Our Columbus-area readers may be interested in some new figures that have been released by the Ohio Bureau of Workers’ Compensation, although the data may signal a disturbing trend. According to the recent report, approximately 20 percent of the total funds paid out of the state insurance fund for injured workers goes toward payment of prescription drugs. And almost 33 percent of those funds paid for narcotic painkillers in 2011.
Anyone who has been involved in a workplace accident in Ohio is likely familiar with the Ohio Bureau of Workers’ Compensation. Most workers’ compensation claims start with that agency, and it is at those initial hearings where the important issues of payment for medical expenses, loss of wages and loss of future earning capacity can be determined.
With such a large number of Ohio workers currently dealing with this agency – they report that approximately 7,000 workers are currently taking painkillers at “physically dependent” levels – some are beginning to worry about the long term effects. The agency is beginning to restrict the types of painkillers that can be prescribed to an injured worker.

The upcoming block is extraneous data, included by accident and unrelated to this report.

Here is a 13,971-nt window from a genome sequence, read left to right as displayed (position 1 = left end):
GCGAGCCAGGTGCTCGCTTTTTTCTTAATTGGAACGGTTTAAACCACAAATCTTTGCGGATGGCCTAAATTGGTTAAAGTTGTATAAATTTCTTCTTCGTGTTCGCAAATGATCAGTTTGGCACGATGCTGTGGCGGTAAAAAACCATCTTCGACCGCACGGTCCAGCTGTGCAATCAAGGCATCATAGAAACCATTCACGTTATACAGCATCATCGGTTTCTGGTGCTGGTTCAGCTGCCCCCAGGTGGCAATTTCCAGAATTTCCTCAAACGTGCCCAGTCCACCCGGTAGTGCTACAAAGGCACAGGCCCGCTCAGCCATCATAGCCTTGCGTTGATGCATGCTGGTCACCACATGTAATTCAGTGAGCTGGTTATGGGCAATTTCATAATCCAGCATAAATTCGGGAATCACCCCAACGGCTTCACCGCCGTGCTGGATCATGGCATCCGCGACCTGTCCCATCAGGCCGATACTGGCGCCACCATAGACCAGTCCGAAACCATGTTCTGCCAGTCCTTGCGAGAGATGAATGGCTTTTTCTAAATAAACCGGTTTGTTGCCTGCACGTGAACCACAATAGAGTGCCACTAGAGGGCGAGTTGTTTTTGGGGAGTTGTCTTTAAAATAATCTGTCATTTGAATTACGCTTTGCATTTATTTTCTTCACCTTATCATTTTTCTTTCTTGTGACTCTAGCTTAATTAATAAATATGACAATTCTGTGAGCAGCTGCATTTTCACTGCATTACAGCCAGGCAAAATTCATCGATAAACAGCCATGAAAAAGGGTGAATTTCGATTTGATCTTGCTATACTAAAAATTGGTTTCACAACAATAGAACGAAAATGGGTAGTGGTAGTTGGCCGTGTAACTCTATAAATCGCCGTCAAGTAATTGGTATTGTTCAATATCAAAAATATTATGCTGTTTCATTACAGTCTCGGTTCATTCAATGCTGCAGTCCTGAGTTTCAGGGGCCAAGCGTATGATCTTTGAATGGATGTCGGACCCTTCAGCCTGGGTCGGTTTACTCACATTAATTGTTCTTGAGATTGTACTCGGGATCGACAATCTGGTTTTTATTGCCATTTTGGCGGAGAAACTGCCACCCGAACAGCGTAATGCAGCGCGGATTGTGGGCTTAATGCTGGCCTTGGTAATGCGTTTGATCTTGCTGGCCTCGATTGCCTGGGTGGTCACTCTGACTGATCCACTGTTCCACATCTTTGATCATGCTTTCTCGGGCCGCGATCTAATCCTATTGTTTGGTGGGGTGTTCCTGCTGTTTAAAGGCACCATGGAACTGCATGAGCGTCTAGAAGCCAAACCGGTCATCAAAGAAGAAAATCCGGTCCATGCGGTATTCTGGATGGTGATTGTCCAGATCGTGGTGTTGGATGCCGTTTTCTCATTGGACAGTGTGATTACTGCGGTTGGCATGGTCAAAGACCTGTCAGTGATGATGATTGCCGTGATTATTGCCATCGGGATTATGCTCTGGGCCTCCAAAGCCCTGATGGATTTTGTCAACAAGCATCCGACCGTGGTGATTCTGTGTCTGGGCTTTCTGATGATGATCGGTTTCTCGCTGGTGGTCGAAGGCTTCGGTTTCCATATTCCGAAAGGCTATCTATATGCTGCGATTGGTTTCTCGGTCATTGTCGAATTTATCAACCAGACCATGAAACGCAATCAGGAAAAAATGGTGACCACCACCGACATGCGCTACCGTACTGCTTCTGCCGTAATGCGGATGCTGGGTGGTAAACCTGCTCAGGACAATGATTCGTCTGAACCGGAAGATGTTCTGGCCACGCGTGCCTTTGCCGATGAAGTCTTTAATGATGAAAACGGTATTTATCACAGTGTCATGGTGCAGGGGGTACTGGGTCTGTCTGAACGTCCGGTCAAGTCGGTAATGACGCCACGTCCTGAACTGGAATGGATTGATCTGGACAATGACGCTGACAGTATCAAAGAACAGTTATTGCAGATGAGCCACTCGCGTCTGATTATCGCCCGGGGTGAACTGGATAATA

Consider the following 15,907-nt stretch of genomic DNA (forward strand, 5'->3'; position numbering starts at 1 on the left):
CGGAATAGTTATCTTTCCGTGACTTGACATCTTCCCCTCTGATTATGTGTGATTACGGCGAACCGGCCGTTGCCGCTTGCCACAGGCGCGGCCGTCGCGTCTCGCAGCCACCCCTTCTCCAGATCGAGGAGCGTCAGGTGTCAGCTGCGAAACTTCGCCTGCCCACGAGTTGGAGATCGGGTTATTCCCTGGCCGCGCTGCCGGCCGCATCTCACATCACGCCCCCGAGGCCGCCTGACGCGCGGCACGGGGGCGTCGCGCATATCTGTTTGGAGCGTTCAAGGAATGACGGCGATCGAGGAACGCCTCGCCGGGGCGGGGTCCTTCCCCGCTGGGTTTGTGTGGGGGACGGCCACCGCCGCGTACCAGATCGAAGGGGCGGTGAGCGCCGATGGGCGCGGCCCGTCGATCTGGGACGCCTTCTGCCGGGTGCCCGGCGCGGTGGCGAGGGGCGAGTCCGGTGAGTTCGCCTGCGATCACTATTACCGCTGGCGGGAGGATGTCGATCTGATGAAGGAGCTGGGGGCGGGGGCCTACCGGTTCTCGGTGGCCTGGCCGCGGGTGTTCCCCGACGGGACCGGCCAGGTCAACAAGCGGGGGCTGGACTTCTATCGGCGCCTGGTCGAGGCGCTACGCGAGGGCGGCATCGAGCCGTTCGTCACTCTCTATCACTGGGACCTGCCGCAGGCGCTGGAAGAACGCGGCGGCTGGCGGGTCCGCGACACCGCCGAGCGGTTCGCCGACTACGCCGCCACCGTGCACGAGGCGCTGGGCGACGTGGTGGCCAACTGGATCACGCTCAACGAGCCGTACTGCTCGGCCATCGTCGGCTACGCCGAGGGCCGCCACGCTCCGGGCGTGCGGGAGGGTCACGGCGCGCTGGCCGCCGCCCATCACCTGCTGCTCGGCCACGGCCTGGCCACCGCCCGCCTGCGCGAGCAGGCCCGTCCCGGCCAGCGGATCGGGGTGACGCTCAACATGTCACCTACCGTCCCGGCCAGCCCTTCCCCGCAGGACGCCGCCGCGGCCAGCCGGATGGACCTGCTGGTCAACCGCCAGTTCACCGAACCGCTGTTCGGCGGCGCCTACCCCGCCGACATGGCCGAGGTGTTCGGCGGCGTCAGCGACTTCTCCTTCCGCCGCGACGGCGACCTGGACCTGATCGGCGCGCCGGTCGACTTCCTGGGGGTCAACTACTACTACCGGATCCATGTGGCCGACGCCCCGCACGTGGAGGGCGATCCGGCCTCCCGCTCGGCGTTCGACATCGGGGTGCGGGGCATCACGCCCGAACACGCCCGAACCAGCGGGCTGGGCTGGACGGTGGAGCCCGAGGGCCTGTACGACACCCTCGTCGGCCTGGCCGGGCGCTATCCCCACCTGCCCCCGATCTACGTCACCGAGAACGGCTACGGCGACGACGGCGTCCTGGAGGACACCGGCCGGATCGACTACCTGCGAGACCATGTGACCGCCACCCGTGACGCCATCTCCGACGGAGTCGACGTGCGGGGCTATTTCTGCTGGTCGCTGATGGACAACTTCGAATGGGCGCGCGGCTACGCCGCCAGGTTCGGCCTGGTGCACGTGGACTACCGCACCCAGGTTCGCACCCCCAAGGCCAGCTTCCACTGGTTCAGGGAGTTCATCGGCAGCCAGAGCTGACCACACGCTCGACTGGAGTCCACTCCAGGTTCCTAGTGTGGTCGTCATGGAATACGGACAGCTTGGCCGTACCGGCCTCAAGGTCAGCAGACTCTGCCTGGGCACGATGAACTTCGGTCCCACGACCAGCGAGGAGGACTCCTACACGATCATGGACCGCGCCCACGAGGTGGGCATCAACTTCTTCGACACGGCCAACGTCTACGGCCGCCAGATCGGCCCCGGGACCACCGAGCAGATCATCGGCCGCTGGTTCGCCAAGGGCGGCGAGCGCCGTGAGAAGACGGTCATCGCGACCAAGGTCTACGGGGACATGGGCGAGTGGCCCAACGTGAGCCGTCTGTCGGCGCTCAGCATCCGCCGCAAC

Workplace injuries are a serious matter. They can leave the injured worker full of worry about how to provide for his family when the paychecks stop. But one of the most important parts of the medical benefits provided by the workers’ compensation fund is to lessen any pain associated with the worker’s injury. Hopefully the new changes to prescription medications are not taken to a point where injured workers are not receiving the care they need. The effort is part of a continuing overhaul of the Ohio Bureau of Workers’ Compensation, in an attempt to reduce overall costs.
Source: ZanesvilleTimesRecorder.com, “Ohio injured workers fund battling painkiller issues,” Andrew Welsh-Huggins, July 28, 2012